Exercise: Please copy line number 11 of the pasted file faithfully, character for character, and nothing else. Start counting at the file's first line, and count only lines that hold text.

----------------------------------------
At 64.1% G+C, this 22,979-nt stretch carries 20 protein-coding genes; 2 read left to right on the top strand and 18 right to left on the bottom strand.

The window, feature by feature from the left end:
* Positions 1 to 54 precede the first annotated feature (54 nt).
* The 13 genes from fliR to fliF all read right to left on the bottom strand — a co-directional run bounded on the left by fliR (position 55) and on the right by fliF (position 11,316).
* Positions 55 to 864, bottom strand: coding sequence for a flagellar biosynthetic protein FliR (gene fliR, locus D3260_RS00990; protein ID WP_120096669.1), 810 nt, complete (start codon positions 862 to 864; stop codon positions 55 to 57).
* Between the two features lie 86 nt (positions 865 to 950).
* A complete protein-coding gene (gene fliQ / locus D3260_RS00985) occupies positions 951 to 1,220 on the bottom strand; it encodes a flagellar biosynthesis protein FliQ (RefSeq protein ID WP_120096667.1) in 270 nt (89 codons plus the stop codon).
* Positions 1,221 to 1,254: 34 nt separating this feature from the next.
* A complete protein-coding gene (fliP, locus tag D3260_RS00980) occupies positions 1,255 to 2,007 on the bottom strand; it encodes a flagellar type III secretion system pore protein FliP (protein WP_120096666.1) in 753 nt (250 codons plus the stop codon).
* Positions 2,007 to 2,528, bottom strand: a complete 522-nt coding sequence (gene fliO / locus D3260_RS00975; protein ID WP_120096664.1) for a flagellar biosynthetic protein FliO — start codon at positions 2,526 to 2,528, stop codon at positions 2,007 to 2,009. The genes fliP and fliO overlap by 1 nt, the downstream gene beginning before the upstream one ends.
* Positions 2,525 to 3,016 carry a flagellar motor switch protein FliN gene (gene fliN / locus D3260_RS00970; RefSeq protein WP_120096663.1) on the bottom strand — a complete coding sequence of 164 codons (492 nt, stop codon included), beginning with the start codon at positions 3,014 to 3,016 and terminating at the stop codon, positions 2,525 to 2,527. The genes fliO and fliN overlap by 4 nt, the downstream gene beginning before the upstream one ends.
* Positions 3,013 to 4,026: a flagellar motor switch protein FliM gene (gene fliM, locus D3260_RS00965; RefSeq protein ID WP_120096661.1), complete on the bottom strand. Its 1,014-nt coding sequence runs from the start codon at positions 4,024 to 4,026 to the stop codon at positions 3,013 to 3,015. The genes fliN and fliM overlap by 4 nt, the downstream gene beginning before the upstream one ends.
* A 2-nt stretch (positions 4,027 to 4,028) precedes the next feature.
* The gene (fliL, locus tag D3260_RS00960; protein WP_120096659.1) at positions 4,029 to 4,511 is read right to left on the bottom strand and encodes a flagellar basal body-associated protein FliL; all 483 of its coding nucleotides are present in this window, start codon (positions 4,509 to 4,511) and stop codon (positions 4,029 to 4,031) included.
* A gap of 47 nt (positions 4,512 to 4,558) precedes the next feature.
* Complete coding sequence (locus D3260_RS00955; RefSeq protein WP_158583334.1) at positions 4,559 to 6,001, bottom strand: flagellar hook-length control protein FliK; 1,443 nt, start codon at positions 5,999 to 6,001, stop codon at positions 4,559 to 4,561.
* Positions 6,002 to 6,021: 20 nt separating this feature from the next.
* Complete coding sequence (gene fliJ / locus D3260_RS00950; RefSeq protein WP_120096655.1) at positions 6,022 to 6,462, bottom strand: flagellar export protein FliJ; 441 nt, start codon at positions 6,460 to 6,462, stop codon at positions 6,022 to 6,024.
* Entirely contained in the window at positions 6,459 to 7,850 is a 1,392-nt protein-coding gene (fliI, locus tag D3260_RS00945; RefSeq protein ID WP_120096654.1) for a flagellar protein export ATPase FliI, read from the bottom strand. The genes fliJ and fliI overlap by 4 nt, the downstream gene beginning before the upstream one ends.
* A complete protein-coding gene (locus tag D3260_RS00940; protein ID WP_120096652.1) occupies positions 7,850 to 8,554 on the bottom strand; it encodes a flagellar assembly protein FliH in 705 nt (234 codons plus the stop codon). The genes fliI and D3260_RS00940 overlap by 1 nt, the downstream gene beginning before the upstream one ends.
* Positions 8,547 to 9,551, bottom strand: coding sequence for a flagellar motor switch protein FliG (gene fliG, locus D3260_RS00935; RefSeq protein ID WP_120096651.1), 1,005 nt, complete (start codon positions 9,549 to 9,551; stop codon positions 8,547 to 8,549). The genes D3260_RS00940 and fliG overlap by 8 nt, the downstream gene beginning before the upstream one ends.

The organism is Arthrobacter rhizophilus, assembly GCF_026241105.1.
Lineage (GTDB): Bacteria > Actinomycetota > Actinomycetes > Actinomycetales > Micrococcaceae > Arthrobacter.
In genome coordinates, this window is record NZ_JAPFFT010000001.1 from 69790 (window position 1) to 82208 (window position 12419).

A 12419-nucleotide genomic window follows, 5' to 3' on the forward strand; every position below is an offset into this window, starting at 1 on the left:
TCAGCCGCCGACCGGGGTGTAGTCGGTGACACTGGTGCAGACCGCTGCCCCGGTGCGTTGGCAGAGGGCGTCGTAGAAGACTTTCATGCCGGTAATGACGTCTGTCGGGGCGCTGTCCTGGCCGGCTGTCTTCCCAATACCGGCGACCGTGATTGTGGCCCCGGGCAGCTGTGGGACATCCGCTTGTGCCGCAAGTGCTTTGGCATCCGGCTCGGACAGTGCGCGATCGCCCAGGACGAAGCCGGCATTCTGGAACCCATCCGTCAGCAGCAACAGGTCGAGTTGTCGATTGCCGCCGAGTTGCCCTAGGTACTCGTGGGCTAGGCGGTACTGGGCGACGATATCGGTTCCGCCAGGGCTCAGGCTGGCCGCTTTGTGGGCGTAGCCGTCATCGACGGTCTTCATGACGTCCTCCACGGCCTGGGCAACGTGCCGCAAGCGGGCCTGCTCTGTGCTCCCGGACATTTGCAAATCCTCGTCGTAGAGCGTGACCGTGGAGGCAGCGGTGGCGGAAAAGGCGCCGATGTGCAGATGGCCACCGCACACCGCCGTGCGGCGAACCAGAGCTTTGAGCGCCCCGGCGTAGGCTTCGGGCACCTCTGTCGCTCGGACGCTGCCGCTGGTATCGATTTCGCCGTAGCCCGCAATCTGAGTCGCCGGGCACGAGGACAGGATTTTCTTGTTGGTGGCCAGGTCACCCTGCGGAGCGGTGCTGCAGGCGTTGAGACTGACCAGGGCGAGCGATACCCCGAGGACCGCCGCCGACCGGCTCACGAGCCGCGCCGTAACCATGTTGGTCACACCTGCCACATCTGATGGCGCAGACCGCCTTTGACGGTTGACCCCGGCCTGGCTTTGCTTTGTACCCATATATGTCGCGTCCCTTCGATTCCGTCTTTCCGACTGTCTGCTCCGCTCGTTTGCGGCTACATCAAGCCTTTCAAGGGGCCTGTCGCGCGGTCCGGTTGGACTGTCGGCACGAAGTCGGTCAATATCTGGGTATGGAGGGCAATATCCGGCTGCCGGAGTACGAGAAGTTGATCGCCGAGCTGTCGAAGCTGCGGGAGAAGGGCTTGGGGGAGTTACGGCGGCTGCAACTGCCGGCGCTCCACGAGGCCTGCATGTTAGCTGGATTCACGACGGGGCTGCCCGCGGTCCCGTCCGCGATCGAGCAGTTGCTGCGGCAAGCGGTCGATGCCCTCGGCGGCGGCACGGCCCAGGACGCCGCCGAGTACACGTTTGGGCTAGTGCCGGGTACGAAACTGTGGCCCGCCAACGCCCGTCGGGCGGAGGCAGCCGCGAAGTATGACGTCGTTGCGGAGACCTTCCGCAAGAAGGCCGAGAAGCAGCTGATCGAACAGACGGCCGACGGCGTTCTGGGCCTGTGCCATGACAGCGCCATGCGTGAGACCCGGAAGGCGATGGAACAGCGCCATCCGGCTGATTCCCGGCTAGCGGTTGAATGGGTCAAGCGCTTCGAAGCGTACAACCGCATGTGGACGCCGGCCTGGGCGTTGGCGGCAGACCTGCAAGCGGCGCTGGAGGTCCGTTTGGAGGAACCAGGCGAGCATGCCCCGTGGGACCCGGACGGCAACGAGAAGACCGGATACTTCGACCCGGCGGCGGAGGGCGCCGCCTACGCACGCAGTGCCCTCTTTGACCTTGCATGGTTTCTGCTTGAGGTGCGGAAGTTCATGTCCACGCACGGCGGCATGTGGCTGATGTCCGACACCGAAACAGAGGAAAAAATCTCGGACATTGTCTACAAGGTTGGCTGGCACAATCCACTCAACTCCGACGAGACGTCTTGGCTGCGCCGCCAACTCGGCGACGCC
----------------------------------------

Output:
* Positions 2,525 to 3,016 carry a flagellar motor switch protein FliN gene (gene fliN / locus D3260_RS00970; RefSeq protein WP_120096663.1) on the bottom strand — a complete coding sequence of 164 codons (492 nt, stop codon included), beginning with the start codon at positions 3,014 to 3,016 and terminating at the stop codon, positions 2,525 to 2,527. The genes fliO and fliN overlap by 4 nt, the downstream gene beginning before the upstream one ends.